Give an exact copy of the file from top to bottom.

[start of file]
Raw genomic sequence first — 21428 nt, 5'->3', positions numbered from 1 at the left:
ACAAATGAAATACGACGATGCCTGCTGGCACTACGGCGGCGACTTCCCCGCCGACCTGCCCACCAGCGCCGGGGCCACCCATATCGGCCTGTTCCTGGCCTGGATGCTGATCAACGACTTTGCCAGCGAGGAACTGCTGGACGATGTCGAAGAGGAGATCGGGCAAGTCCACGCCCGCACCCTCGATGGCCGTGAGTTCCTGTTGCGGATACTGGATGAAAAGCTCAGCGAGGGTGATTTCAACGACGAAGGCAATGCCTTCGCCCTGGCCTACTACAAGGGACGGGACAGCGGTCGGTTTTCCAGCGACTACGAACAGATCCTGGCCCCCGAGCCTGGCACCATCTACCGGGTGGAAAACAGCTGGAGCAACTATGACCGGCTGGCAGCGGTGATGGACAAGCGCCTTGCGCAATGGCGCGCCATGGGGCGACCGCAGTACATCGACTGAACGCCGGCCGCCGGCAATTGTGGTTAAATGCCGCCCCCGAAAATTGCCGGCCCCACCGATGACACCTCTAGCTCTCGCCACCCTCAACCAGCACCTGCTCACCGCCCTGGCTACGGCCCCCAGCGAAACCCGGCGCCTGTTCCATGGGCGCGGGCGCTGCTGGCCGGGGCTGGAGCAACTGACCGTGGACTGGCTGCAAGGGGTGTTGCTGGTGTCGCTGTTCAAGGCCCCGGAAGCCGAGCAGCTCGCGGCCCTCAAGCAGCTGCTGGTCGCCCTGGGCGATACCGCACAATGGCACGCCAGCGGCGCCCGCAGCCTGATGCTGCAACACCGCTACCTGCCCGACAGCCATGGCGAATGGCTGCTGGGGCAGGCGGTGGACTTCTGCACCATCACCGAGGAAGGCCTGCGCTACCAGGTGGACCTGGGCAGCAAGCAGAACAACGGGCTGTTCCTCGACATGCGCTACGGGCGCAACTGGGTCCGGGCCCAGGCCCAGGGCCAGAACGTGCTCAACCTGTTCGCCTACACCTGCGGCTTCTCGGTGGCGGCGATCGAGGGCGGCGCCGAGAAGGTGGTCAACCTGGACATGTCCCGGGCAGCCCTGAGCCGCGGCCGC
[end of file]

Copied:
Raw genomic sequence first — 21428 nt, 5'->3', positions numbered from 1 at the left:
ACAAATGAAATACGACGATGCCTGCTGGCACTACGGCGGCGACTTCCCCGCCGACCTGCCCACCAGCGCCGGGGCCACCCATATCGGCCTGTTCCTGGCCTGGATGCTGATCAACGACTTTGCCAGCGAGGAACTGCTGGACGATGTCGAAGAGGAGATCGGGCAAGTCCACGCCCGCACCCTCGATGGCCGTGAGTTCCTGTTGCGGATACTGGATGAAAAGCTCAGCGAGGGTGATTTCAACGACGAAGGCAATGCCTTCGCCCTGGCCTACTACAAGGGACGGGACAGCGGTCGGTTTTCCAGCGACTACGAACAGATCCTGGCCCCCGAGCCTGGCACCATCTACCGGGTGGAAAACAGCTGGAGCAACTATGACCGGCTGGCAGCGGTGATGGACAAGCGCCTTGCGCAATGGCGCGCCATGGGGCGACCGCAGTACATCGACTGAACGCCGGCCGCCGGCAATTGTGGTTAAATGCCGCCCCCGAAAATTGCCGGCCCCACCGATGACACCTCTAGCTCTCGCCACCCTCAACCAGCACCTGCTCACCGCCCTGGCTACGGCCCCCAGCGAAACCCGGCGCCTGTTCCATGGGCGCGGGCGCTGCTGGCCGGGGCTGGAGCAACTGACCGTGGACTGGCTGCAAGGGGTGTTGCTGGTGTCGCTGTTCAAGGCCCCGGAAGCCGAGCAGCTCGCGGCCCTCAAGCAGCTGCTGGTCGCCCTGGGCGATACCGCACAATGGCACGCCAGCGGCGCCCGCAGCCTGATGCTGCAACACCGCTACCTGCCCGACAGCCATGGCGAATGGCTGCTGGGGCAGGCGGTGGACTTCTGCACCATCACCGAGGAAGGCCTGCGCTACCAGGTGGACCTGGGCAGCAAGCAGAACAACGGGCTGTTCCTCGACATGCGCTACGGGCGCAACTGGGTCCGGGCCCAGGCCCAGGGCCAGAACGTGCTCAACCTGTTCGCCTACACCTGCGGCTTCTCGGTGGCGGCGATCGAGGGCGGCGCCGAGAAGGTGGTCAACCTGGACATGTCCCGGGCAGCCCTGAGCCGCGGCCGC